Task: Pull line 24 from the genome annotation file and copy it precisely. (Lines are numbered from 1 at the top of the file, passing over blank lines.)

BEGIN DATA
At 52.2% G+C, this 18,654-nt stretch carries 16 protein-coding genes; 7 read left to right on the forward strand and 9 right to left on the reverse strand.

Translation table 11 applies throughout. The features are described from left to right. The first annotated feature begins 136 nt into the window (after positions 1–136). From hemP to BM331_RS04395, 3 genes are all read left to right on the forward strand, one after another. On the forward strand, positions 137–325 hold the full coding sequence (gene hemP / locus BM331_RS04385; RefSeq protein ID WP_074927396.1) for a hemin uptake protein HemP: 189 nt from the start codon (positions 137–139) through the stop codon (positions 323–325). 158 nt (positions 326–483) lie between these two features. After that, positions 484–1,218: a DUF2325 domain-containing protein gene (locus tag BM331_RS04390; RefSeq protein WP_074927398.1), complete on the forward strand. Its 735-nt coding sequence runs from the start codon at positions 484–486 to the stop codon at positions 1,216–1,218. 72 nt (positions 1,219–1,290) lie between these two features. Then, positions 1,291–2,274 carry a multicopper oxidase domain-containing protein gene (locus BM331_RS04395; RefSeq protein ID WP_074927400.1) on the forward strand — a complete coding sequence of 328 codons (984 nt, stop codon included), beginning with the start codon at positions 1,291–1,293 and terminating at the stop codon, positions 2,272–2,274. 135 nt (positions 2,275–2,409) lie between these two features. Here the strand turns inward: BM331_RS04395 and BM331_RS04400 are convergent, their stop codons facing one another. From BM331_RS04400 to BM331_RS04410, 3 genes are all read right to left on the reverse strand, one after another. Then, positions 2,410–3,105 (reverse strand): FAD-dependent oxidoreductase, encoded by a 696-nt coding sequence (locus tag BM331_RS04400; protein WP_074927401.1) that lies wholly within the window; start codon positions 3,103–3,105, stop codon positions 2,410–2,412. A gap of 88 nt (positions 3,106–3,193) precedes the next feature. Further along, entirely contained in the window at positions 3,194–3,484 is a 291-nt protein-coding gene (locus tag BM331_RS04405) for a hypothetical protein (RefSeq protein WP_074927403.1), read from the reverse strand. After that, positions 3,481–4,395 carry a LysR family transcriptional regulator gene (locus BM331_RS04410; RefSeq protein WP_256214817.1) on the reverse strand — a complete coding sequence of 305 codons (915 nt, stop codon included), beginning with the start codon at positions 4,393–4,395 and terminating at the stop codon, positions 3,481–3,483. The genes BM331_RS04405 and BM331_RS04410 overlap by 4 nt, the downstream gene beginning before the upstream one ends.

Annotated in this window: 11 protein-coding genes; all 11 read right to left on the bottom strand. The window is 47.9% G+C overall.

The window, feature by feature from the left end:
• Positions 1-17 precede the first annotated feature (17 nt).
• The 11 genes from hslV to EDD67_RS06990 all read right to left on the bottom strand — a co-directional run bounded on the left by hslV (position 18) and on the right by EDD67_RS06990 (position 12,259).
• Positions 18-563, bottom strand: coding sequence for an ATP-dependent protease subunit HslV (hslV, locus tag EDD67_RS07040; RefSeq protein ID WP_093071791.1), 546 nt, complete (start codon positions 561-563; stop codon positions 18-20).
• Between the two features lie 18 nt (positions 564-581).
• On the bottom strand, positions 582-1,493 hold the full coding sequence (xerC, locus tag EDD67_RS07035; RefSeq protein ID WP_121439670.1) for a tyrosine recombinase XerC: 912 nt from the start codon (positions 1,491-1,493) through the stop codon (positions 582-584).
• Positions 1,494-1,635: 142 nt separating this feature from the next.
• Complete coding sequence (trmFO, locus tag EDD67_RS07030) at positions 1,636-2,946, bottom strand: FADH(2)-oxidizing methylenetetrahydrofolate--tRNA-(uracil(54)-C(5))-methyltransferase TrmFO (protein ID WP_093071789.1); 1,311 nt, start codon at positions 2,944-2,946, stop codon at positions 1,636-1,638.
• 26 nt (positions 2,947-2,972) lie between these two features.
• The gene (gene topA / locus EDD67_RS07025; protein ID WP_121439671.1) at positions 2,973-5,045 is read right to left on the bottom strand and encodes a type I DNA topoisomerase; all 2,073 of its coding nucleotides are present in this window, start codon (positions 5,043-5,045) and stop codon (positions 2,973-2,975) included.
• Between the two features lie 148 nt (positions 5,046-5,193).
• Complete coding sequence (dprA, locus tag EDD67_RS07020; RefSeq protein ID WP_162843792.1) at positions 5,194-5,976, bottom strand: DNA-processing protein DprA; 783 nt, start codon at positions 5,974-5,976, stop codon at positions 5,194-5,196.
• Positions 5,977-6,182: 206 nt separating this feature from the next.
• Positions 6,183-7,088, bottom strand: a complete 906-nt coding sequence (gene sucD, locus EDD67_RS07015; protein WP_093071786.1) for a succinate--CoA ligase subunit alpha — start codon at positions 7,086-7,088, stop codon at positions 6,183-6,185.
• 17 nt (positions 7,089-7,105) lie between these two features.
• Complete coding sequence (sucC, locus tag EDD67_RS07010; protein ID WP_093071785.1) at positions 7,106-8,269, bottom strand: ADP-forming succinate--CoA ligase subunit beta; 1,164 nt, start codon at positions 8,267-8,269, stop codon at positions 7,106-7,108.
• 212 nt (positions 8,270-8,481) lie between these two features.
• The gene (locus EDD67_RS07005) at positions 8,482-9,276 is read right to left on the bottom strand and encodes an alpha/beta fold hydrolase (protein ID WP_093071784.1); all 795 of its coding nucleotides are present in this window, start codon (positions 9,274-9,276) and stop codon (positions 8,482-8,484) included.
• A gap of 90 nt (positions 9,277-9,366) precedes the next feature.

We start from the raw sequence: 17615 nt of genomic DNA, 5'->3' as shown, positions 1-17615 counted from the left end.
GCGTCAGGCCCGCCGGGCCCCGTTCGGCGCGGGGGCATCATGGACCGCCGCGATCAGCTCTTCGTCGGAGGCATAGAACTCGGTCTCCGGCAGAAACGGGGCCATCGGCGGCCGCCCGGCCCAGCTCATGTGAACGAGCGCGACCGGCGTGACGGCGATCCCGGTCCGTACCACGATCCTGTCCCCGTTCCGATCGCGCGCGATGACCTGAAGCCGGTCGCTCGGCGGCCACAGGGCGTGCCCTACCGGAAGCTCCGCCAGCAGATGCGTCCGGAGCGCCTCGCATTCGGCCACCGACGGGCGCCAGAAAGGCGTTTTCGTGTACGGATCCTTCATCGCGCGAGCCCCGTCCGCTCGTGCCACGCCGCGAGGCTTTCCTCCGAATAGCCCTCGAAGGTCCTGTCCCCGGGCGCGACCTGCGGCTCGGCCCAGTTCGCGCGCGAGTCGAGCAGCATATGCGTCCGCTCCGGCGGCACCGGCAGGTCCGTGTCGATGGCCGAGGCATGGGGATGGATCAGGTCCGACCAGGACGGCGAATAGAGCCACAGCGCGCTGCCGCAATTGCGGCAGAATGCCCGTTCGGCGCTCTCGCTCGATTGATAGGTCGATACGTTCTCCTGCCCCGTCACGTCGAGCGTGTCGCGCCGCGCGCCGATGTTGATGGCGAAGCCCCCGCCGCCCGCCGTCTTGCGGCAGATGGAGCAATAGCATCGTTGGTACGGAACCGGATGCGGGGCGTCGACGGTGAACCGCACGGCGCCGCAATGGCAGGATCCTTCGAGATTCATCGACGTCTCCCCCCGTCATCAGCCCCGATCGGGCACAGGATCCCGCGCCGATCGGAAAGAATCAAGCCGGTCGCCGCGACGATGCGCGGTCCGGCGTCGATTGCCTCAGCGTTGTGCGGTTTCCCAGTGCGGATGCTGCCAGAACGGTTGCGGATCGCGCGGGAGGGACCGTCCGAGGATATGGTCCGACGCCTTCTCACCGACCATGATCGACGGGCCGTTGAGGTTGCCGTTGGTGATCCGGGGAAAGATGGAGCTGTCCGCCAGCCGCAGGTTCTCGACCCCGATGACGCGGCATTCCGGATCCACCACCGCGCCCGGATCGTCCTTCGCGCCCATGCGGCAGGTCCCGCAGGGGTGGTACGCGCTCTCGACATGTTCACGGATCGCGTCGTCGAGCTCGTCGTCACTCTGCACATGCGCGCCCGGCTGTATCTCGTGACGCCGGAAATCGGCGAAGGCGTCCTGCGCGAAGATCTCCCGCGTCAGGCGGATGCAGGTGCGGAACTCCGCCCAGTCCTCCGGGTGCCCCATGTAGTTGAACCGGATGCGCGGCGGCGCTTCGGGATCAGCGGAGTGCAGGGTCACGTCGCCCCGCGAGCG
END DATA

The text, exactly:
GCGTCAGGCCCGCCGGGCCCCGTTCGGCGCGGGGGCATCATGGACCGCCGCGATCAGCTCTTCGTCGGAGGCATAGAACTCGGTCTCCGGCAGAAACGGGGCCATCGGCGGCCGCCCGGCCCAGCTCATGTGAACGAGCGCGACCGGCGTGACGGCGATCCCGGTCCGTACCACGATCCTGTCCCCGTTCCGATCGCGCGCGATGACCTGAAGCCGGTCGCTCGGCGGCCACAGGGCGTGCCCTACCGGAAGCTCCGCCAGCAGATGCGTCCGGAGCGCCTCGCATTCGGCCACCGACGGGCGCCAGAAAGGCGTTTTCGTGTACGGATCCTTCATCGCGCGAGCCCCGTCCGCTCGTGCCACGCCGCGAGGCTTTCCTCCGAATAGCCCTCGAAGGTCCTGTCCCCGGGCGCGACCTGCGGCTCGGCCCAGTTCGCGCGCGAGTCGAGCAGCATATGCGTCCGCTCCGGCGGCACCGGCAGGTCCGTGTCGATGGCCGAGGCATGGGGATGGATCAGGTCCGACCAGGACGGCGAATAGAGCCACAGCGCGCTGCCGCAATTGCGGCAGAATGCCCGTTCGGCGCTCTCGCTCGATTGATAGGTCGATACGTTCTCCTGCCCCGTCACGTCGAGCGTGTCGCGCCGCGCGCCGATGTTGATGGCGAAGCCCCCGCCGCCCGCCGTCTTGCGGCAGATGGAGCAATAGCATCGTTGGTACGGAACCGGATGCGGGGCGTCGACGGTGAACCGCACGGCGCCGCAATGGCAGGATCCTTCGAGATTCATCGACGTCTCCCCCCGTCATCAGCCCCGATCGGGCACAGGATCCCGCGCCGATCGGAAAGAATCAAGCCGGTCGCCGCGACGATGCGCGGTCCGGCGTCGATTGCCTCAGCGTTGTGCGGTTTCCCAGTGCGGATGCTGCCAGAACGGTTGCGGATCGCGCGGGAGGGACCGTCCGAGGATATGGTCCGACGCCTTCTCACCGACCATGATCGACGGGCCGTTGAGGTTGCCGTTGGTGATCCGGGGAAAGATGGAGCTGTCCGCCAGCCGCAGGTTCTCGACCCCGATGACGCGGCATTCCGGATCCACCACCGCGCCCGGATCGTCCTTCGCGCCCATGCGGCAGGTCCCGCAGGGGTGGTACGCGCTCTCGACATGTTCACGGATCGCGTCGTCGAGCTCGTCGTCACTCTGCACATGCGCGCCCGGCTGTATCTCGTGACGCCGGAAATCGGCGAAGGCGTCCTGCGCGAAGATCTCCCGCGTCAGGCGGATGCAGGTGCGGAACTCCGCCCAGTCCTCCGGGTGCCCCATGTAGTTGAACCGGATGCGCGGCGGCGCTTCGGGATCAGCGGAGTGCAGGGTCACGTCGCCCCGCGAGCG